Instructor in viral video ‘no longer connected with UC’

Instructor in viral video ‘no longer connected with UC’
SunStar Local News GPX

A CEBU-BASED university instructor who faced online backlash after a video of him provoking students to harm themselves went viral is ”no longer connected“ with the University of Cebu (UC).

On Friday, March 15, 2024, a video surfaced on the UC Confessions Facebook page, managed by students and alumni. In the video, a teacher can be heard provoking students into harming themselves, adding that it would be his “greatest pleasure.”

“Og moambak mo sa building ingna akong ngalan kay ganahan ko ana (If you jump from a building, call my name because I would love that.) I would love it g’yud kong mo-suicide mo (should you commit suicide),” said the teacher.

The teacher, whose identity remains undisclosed by the video owner and UC Banilad administration, was also observed laughing after uttering such remarks.

The 57-second video, first uploaded on Tiktok, was quick to spread on Facebook, as it had 14,600 reactions, 3,100 comments, 9,800 shares and 467,000 views as of Monday, March 18, or three days after the video was uploaded.

“This is just a teacher from (the) University of Cebu Banilad. We tried telling some teachers about him but they never really believed because anak daw ni siya’g like maestra dira sa school nya bright sad daw ni siya kaayu na teacher, currently med student ni siya actually but he admitted openly a couple times na sadist daw siya,” reads a portion of the video caption.

(This is just a teacher from the University of Cebu Banilad. We tried telling some teachers about him, but they never really believed because he is supposedly the child of a teacher at the school, and they say he’s also a very bright teacher. Currently, he’s a medical student, but he openly admitted a couple of times that he’s a sadist.)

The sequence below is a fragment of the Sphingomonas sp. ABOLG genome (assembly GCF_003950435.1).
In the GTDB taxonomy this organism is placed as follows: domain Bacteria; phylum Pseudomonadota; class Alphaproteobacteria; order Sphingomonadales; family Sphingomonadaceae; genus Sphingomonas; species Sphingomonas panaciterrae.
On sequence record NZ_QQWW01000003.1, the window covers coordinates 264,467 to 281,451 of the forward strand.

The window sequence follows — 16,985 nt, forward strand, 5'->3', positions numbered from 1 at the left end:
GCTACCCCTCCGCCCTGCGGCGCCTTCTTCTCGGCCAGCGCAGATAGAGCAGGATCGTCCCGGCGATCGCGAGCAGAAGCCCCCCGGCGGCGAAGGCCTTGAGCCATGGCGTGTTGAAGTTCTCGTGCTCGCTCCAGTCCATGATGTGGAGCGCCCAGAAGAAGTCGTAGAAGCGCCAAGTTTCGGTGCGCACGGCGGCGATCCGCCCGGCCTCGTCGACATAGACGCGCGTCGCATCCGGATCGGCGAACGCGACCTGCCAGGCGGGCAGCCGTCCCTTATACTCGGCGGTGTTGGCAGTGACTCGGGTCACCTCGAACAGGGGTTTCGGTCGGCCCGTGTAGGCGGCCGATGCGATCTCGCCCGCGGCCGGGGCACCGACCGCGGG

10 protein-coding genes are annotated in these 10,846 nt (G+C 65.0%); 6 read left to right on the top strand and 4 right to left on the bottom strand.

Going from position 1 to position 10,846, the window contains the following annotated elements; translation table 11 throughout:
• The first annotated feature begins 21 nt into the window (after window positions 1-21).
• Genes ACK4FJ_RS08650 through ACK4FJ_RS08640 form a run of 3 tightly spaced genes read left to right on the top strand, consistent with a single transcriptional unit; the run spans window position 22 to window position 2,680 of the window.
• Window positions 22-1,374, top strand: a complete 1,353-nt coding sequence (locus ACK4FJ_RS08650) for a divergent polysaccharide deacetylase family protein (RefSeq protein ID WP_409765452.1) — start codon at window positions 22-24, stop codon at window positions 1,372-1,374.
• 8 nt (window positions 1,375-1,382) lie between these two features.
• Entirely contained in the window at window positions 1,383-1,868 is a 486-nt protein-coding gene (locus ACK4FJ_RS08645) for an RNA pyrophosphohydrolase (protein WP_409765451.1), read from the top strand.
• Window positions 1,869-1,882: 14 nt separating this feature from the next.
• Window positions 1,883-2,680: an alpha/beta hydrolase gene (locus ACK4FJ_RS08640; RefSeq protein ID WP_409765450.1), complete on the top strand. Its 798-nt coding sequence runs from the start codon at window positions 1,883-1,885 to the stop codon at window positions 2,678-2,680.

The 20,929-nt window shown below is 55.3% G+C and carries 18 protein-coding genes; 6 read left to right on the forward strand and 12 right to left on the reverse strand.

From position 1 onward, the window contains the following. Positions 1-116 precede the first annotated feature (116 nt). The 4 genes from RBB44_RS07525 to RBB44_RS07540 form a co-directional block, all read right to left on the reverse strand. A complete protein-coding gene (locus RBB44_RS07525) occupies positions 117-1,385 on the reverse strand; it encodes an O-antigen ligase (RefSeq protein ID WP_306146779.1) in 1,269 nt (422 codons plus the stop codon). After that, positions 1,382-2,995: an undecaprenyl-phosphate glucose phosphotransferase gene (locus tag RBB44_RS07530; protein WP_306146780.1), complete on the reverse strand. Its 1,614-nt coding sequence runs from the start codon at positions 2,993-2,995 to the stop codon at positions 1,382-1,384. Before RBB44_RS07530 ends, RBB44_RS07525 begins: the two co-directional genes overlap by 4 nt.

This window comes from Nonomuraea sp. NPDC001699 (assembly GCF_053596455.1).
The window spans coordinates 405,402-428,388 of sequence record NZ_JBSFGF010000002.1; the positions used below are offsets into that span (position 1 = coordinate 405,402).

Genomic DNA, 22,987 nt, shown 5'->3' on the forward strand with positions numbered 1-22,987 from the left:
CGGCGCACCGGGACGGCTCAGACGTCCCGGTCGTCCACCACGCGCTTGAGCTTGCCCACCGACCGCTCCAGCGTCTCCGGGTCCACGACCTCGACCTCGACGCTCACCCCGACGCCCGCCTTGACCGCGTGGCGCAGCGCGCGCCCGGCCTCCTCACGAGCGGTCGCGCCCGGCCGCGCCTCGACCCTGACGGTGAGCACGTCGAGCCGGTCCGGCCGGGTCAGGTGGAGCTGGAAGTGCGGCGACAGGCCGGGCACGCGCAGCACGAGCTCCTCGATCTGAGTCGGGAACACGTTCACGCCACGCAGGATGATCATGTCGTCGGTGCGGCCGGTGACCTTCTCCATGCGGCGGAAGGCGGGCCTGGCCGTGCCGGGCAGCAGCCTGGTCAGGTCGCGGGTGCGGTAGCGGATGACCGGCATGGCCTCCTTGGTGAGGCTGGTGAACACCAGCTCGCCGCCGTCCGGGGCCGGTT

Social media users have condemned what the teacher did, saying it is dangerous to say harmful things and provoke students to commit suicide and that the professor lacked any sort of morals.

“Kakuyaw ba ani (this is so alarming),” said one social media user who shared the original video.

“This is so wrong to tell students na mag-suicide (to commit suicide),” said another social media user.

The video, however, does not show what transpired before the teacher made the remarks.

Probe and counseling

The UC administration has now launched an investigation into the incident.

Candice Gotianuy, president of the UC Medical Center, in her official Facebook account, announced that as of March 18, the male teacher is no longer connected with UC and that his mother, who was a teacher, has also followed suit.

She also suspended classes for one week for the affected students, announcing that 30 psychiatrists, psychologists, guidance counselors and Student Affairs Office staff will stay at UC Banilad this week. Each concerned student will be reporting to a counselor.

“The legal team will reach out to the individuals concerned to document their experience. We are putting this incident on record. The faculty is in full agreement that his actions are absolutely unacceptable,” Gotianuy said.

The investigation is being conducted to understand the context and circumstances of the incident.

Psychological impact

In an exclusive interview with SunStar Cebu on March 18, Maryjun Delgado, chairperson of the department of psychology at the University of San Jose Recoletos, said what the professor did was dangerous since suicide is a delicate issue, especially with the younger generation and students who are often scared of failing in school.

Delgado added that any of the students present could potentially have mental health issues, and when told by their professor to commit suicide, there was a risk the student would actually do it.

Delgado said talking about suicide is dangerous without any sort of responsibility behind it, and teachers should be accountable for what they say in front of their students. / RJM , WBS

Individuals suffering from depression and needing assistance may call HopeLine Hotlines at (02) 804 HOPE (4673); 0917 558 HOPE (4673); and 2919 (toll-free number for all Globe and TM subscribers).


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